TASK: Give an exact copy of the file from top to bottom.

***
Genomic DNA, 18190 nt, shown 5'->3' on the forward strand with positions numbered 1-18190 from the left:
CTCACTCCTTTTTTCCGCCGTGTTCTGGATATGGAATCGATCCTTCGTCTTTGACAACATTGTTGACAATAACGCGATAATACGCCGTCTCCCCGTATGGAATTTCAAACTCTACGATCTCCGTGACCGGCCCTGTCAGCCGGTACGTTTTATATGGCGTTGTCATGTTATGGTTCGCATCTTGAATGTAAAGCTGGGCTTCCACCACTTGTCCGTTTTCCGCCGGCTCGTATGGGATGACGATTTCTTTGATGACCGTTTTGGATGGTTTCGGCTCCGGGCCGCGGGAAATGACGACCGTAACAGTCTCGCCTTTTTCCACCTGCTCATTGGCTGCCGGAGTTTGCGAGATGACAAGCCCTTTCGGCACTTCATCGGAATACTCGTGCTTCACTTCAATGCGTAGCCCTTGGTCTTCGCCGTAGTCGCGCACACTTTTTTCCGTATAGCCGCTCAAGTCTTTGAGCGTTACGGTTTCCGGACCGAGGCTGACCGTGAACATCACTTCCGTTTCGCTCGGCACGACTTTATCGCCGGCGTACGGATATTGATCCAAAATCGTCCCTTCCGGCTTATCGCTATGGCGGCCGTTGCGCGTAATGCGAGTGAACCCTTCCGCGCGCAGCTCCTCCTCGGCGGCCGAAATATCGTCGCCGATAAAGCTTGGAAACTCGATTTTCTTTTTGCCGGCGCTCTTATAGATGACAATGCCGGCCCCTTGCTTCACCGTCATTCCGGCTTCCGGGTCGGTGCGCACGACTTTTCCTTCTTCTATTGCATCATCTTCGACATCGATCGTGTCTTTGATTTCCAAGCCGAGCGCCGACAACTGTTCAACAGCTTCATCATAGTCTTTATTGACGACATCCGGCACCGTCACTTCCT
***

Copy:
Genomic DNA, 18190 nt, shown 5'->3' on the forward strand with positions numbered 1-18190 from the left:
CTCACTCCTTTTTTCCGCCGTGTTCTGGATATGGAATCGATCCTTCGTCTTTGACAACATTGTTGACAATAACGCGATAATACGCCGTCTCCCCGTATGGAATTTCAAACTCTACGATCTCCGTGACCGGCCCTGTCAGCCGGTACGTTTTATATGGCGTTGTCATGTTATGGTTCGCATCTTGAATGTAAAGCTGGGCTTCCACCACTTGTCCGTTTTCCGCCGGCTCGTATGGGATGACGATTTCTTTGATGACCGTTTTGGATGGTTTCGGCTCCGGGCCGCGGGAAATGACGACCGTAACAGTCTCGCCTTTTTCCACCTGCTCATTGGCTGCCGGAGTTTGCGAGATGACAAGCCCTTTCGGCACTTCATCGGAATACTCGTGCTTCACTTCAATGCGTAGCCCTTGGTCTTCGCCGTAGTCGCGCACACTTTTTTCCGTATAGCCGCTCAAGTCTTTGAGCGTTACGGTTTCCGGACCGAGGCTGACCGTGAACATCACTTCCGTTTCGCTCGGCACGACTTTATCGCCGGCGTACGGATATTGATCCAAAATCGTCCCTTCCGGCTTATCGCTATGGCGGCCGTTGCGCGTAATGCGAGTGAACCCTTCCGCGCGCAGCTCCTCCTCGGCGGCCGAAATATCGTCGCCGATAAAGCTTGGAAACTCGATTTTCTTTTTGCCGGCGCTCTTATAGATGACAATGCCGGCCCCTTGCTTCACCGTCATTCCGGCTTCCGGGTCGGTGCGCACGACTTTTCCTTCTTCTATTGCATCATCTTCGACATCGATCGTGTCTTTGATTTCCAAGCCGAGCGCCGACAACTGTTCAACAGCTTCATCATAGTCTTTATTGACGACATCCGGCACCGTCACTTCCT